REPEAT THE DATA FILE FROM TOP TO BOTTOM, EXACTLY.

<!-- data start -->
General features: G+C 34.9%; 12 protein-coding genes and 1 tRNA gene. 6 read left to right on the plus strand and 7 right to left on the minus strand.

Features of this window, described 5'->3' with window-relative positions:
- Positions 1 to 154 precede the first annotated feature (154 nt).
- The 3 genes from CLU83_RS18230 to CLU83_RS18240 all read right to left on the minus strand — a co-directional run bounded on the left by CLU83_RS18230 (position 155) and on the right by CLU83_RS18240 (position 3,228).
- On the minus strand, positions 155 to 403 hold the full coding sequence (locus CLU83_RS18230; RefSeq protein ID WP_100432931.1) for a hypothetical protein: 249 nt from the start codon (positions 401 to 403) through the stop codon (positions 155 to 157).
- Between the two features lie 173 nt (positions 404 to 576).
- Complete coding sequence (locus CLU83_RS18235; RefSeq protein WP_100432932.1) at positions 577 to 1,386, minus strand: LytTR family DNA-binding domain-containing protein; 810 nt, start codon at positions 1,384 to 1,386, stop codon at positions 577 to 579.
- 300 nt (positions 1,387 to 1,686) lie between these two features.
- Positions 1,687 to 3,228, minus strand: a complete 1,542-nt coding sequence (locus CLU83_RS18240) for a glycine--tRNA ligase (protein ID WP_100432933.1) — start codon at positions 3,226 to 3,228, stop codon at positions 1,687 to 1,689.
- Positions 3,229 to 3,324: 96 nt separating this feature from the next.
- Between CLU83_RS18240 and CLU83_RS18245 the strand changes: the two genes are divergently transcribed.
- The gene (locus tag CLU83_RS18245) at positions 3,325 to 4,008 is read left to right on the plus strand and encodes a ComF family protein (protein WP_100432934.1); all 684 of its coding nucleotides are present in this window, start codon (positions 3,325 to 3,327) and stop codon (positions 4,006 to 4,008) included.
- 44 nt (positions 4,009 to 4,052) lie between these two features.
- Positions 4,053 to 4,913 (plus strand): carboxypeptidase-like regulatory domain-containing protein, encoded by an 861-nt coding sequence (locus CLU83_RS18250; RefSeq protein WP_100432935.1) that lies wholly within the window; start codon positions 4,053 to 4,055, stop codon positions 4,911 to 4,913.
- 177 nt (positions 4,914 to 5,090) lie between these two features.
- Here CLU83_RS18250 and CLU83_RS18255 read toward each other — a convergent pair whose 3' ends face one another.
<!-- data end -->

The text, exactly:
General features: G+C 34.9%; 12 protein-coding genes and 1 tRNA gene. 6 read left to right on the plus strand and 7 right to left on the minus strand.

Features of this window, described 5'->3' with window-relative positions:
- Positions 1 to 154 precede the first annotated feature (154 nt).
- The 3 genes from CLU83_RS18230 to CLU83_RS18240 all read right to left on the minus strand — a co-directional run bounded on the left by CLU83_RS18230 (position 155) and on the right by CLU83_RS18240 (position 3,228).
- On the minus strand, positions 155 to 403 hold the full coding sequence (locus CLU83_RS18230; RefSeq protein ID WP_100432931.1) for a hypothetical protein: 249 nt from the start codon (positions 401 to 403) through the stop codon (positions 155 to 157).
- Between the two features lie 173 nt (positions 404 to 576).
- Complete coding sequence (locus CLU83_RS18235; RefSeq protein WP_100432932.1) at positions 577 to 1,386, minus strand: LytTR family DNA-binding domain-containing protein; 810 nt, start codon at positions 1,384 to 1,386, stop codon at positions 577 to 579.
- 300 nt (positions 1,387 to 1,686) lie between these two features.
- Positions 1,687 to 3,228, minus strand: a complete 1,542-nt coding sequence (locus CLU83_RS18240) for a glycine--tRNA ligase (protein ID WP_100432933.1) — start codon at positions 3,226 to 3,228, stop codon at positions 1,687 to 1,689.
- Positions 3,229 to 3,324: 96 nt separating this feature from the next.
- Between CLU83_RS18240 and CLU83_RS18245 the strand changes: the two genes are divergently transcribed.
- The gene (locus tag CLU83_RS18245) at positions 3,325 to 4,008 is read left to right on the plus strand and encodes a ComF family protein (protein WP_100432934.1); all 684 of its coding nucleotides are present in this window, start codon (positions 3,325 to 3,327) and stop codon (positions 4,006 to 4,008) included.
- 44 nt (positions 4,009 to 4,052) lie between these two features.
- Positions 4,053 to 4,913 (plus strand): carboxypeptidase-like regulatory domain-containing protein, encoded by an 861-nt coding sequence (locus CLU83_RS18250; RefSeq protein WP_100432935.1) that lies wholly within the window; start codon positions 4,053 to 4,055, stop codon positions 4,911 to 4,913.
- 177 nt (positions 4,914 to 5,090) lie between these two features.
- Here CLU83_RS18250 and CLU83_RS18255 read toward each other — a convergent pair whose 3' ends face one another.